Robert Frost

O hushed October morning mild,
Thy leaves have ripened to the fall;
Tomorrow’s wind, if it be wild,
Should waste them all.
The crows above the forest call;
Tomorrow they may form and go.
O hushed October morning mild,
Begin the hours of this day slow.
Make the day seem to us less brief.
Hearts not averse to being beguiled,
Beguile us in the way you know.
Release one leaf at break of day;
At noon release another leaf;
One from our trees, one far away.
Retard the sun with gentle mist;
Enchant the land with amethyst.
Slow, slow!
For the grapes’ sake, if they were all,
Whose leaves already are burnt with frost,
Whose clustered fruit must else be lost—
For the grapes’ sake along the wall.

I had not encountered this Frost poem before sitting down to write this column. I find it speaks to me, as I contemplate the approach of Yom Kippur as well as the turning of the year reflected in shortening days and lengthening nights. Regardless of Frost’s imploring, he understands the inevitability of leaf-fall, of dying light, of frost-burned leaves.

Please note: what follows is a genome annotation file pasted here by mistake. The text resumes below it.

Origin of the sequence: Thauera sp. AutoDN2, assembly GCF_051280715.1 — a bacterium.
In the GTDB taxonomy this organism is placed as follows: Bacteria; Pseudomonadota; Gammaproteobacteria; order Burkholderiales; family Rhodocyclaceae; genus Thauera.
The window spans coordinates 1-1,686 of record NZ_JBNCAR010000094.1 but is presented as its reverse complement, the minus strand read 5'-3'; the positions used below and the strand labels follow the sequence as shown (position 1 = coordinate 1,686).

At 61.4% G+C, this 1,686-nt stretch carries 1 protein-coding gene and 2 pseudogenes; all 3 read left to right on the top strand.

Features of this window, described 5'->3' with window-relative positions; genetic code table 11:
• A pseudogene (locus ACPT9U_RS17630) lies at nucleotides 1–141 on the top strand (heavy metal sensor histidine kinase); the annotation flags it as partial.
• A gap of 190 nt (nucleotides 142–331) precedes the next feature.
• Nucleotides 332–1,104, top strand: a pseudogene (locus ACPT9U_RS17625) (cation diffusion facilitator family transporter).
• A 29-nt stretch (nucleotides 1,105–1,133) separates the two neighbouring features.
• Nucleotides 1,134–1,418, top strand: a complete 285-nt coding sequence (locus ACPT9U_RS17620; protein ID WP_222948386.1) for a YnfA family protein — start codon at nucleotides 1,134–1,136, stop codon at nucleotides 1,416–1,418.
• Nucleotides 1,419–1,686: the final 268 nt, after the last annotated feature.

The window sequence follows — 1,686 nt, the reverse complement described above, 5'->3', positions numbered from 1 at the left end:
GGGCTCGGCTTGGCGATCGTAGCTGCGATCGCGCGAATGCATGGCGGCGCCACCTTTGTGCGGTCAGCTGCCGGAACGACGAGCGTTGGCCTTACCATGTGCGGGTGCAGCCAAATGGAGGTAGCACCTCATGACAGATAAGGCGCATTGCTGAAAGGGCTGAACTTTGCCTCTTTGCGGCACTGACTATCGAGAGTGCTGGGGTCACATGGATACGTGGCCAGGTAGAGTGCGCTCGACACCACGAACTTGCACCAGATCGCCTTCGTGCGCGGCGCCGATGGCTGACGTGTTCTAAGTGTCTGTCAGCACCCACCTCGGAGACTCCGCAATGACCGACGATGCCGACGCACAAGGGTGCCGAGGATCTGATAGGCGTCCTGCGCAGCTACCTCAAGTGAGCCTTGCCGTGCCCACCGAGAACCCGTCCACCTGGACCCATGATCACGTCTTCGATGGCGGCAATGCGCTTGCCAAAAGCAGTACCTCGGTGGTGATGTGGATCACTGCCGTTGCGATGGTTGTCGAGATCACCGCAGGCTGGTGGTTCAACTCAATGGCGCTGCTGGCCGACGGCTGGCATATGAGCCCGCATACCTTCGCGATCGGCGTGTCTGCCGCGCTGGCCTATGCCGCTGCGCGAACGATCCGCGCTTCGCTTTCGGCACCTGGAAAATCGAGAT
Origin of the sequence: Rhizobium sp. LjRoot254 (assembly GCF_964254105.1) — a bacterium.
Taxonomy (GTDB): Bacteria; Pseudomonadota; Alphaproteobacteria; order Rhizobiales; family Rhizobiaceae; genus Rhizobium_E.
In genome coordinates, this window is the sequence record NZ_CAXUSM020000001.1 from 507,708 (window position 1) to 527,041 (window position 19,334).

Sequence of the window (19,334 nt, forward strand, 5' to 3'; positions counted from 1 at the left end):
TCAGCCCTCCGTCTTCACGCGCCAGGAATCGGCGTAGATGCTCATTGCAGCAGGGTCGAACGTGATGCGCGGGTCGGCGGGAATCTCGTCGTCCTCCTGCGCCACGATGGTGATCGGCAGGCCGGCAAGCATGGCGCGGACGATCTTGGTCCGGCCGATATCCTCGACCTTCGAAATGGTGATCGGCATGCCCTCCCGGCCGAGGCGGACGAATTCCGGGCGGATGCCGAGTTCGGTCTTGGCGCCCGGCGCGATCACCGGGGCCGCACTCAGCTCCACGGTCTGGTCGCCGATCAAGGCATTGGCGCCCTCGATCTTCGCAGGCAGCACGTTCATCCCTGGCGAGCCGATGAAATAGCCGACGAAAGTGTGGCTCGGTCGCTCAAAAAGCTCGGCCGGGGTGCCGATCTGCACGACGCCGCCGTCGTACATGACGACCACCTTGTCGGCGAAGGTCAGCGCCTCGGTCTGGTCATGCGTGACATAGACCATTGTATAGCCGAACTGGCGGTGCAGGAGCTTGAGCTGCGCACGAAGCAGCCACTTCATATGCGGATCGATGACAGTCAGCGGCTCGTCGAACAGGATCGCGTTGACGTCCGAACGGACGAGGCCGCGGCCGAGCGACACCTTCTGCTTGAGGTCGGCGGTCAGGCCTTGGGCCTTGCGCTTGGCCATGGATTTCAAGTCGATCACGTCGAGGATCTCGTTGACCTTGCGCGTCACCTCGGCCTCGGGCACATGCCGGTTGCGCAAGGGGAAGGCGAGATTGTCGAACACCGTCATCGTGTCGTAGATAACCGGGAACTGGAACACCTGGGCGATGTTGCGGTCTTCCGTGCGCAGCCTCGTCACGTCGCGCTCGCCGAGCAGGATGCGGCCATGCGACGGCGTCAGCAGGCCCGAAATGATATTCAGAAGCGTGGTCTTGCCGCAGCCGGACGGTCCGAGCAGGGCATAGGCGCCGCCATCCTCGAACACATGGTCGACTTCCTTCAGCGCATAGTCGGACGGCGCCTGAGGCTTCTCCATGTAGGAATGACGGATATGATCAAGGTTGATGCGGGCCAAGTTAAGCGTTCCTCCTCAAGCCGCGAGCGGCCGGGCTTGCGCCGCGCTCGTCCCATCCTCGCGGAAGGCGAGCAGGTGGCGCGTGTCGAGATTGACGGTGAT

Autumn is my favorite season, bringing with its burnished palette, the open-armed embrace of my favorite flannel shirt waiting in my closet like an old friend, and opportunities to experience that quality that the Danish call hygge, (pronounced “hoo-guh,”) connoting “coziness and comfortable conviviality.” My quintessential autumnal hygge experience involves a mug of tea, a good book, warm ambient lighting, soft music and a cat on my lap.

Truth be told, part of the appeal of autumn is the release it brings from the frantic pace of a Cape Cod summer. When people inquire about the rhythm of our synagogue’s life I answer truthfully, “We’re busy through the winter and even busier in the summer!” All of that busy-ness is a blessing, a reflection of the vibrant Jewish life we’ve created and sustained in this community, but I am always ready for a bit of hygge once the fall holy days are behind me.

May the new year–5780–that we’ll usher in during the month of October bring us many hygge moments, to sustain and renew us as we circle back to another Cape summer.